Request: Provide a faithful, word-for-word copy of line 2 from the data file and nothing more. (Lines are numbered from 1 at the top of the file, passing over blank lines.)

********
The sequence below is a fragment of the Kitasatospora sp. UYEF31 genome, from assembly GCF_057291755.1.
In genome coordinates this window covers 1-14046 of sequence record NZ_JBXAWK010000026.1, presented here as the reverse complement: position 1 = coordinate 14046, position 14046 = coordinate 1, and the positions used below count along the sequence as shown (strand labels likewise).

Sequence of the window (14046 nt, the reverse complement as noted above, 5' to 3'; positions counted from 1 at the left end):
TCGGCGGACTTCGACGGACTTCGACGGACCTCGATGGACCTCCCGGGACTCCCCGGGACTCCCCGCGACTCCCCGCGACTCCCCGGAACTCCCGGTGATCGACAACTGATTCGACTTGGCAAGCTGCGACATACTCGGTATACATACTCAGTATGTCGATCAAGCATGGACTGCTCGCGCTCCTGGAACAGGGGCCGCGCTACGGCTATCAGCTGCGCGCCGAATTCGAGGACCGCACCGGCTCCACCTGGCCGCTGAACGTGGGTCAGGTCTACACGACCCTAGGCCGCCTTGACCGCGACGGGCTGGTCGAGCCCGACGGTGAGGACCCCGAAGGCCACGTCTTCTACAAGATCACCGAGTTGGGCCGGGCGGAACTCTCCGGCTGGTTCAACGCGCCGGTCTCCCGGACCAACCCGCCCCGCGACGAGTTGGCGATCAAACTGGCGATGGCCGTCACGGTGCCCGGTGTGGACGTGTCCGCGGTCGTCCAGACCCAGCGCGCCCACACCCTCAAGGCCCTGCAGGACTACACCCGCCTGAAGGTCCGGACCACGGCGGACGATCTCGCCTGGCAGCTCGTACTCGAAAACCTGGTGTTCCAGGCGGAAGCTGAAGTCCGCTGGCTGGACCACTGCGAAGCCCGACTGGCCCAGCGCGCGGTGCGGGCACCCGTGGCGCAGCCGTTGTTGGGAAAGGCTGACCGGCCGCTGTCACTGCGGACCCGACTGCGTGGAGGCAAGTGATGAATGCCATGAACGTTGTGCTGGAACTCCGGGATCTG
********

In genome coordinates this window covers 1-14046 of sequence record NZ_JBXAWK010000026.1, presented here as the reverse complement: position 1 = coordinate 14046, position 14046 = coordinate 1, and the positions used below count along the sequence as shown (strand labels likewise).